The impact of ADHD symptoms and global impairment in childhood on working disability in mid-adulthood: a 28-year follow-up study using official disability pension records in a high-risk in-patient population
1 Division of Mental Health and Addiction, Oslo University Hospital, P.O. Box 4959, Nydalen, 0424, Oslo, Norway
2 Institute for Clinical Medicine, University of Oslo, Oslo, Norway
3 Unit of Biostatistics and Epidemiology, Oslo University Hospital, Oslo, Norway
4 Division of Mental Health and Addiction, Oslo University Hospital, Norway and Institute for Clinical Medicine, University of Oslo, Oslo, Norway
BMC Psychiatry 2012, 12:174 doi:10.1186/1471-244X-12-174Published: 19 October 2012
Individuals with ADHD have been associated with more employment difficulties in early adulthood than healthy community controls. To examine whether this association is attributable specifically to disturbance of activity and attention (ADHD) or to psychopathology in general, we wanted to extend existing research by comparing the rate of mid-adulthood working disabilities for individuals diagnosed with ADHD as children with the rate for clinical controls diagnosed with either conduct disorder, emotional disorder or mixed disorder of conduct and emotions.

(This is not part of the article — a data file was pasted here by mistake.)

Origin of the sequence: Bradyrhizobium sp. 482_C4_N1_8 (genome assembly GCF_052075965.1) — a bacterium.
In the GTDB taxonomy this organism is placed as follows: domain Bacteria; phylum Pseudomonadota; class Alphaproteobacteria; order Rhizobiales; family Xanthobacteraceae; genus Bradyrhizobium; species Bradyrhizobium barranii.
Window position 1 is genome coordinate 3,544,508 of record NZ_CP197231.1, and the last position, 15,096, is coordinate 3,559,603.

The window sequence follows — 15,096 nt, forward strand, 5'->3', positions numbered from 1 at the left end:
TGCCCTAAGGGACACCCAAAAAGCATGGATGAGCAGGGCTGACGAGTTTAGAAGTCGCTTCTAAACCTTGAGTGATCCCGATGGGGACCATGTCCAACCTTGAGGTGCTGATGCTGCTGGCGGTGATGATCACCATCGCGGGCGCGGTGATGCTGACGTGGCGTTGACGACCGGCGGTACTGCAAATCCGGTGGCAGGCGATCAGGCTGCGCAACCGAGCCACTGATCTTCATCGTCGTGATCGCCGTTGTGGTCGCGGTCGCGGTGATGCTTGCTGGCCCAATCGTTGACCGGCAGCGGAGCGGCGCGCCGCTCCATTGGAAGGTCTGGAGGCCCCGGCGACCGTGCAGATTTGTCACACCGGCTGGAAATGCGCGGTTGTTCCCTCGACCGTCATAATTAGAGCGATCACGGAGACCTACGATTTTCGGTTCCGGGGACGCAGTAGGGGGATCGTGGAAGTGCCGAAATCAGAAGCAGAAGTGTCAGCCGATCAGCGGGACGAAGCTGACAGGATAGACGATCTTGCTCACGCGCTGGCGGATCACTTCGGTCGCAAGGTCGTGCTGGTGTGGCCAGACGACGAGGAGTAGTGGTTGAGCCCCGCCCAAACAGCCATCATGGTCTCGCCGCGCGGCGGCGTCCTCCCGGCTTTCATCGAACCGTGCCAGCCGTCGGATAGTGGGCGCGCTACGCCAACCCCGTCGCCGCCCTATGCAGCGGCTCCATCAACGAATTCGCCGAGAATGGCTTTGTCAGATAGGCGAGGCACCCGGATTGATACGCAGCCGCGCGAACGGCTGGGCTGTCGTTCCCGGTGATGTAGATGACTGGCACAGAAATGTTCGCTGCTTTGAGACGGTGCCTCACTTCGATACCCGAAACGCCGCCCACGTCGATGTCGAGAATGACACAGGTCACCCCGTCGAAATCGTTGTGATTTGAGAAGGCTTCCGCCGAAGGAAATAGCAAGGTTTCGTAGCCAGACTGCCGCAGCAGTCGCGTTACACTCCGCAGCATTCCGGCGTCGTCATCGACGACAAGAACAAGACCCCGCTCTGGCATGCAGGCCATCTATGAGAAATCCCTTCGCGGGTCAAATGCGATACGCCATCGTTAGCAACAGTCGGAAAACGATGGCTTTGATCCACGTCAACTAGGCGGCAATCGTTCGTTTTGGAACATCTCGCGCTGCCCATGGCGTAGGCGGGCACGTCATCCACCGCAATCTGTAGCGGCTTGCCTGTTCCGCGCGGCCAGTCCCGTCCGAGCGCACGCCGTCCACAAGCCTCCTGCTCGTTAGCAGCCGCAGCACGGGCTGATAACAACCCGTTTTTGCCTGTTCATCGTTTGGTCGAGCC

Former Norwegian child-psychiatric in-patients (n = 257) were followed up 17–39 years after hospitalization by record linkage to the Norwegian national registry of disability pension (DP) awards. Based on the hospital records, the patients were re-diagnosed according to ICD-10. Associations between the diagnoses, other baseline factors and subsequent DP were investigated using Kaplan–Meier survival analyses and logrank testing.
At follow-up, 19% of the participants had received a DP award. In the logrank testing, ADHD was the only disorder associated with a subsequent DP, with 30% being disabled at follow-up (p = 0.01). Low psychosocial functioning (assessed by the Children’s Global Assessment Scale) at admission uniquely predicted future DP (p = 0.04).
ADHD in childhood was highly associated with later receiving a DP. Our finding of worse prognosis in ADHD compared with other internalizing and externalizing disorders in mid-adulthood supports the assumption of ADHD being specifically linked to working disability. Assessment of psychosocial functioning in addition to diagnostic features could enhance prediction of children who are most at risk of future disability.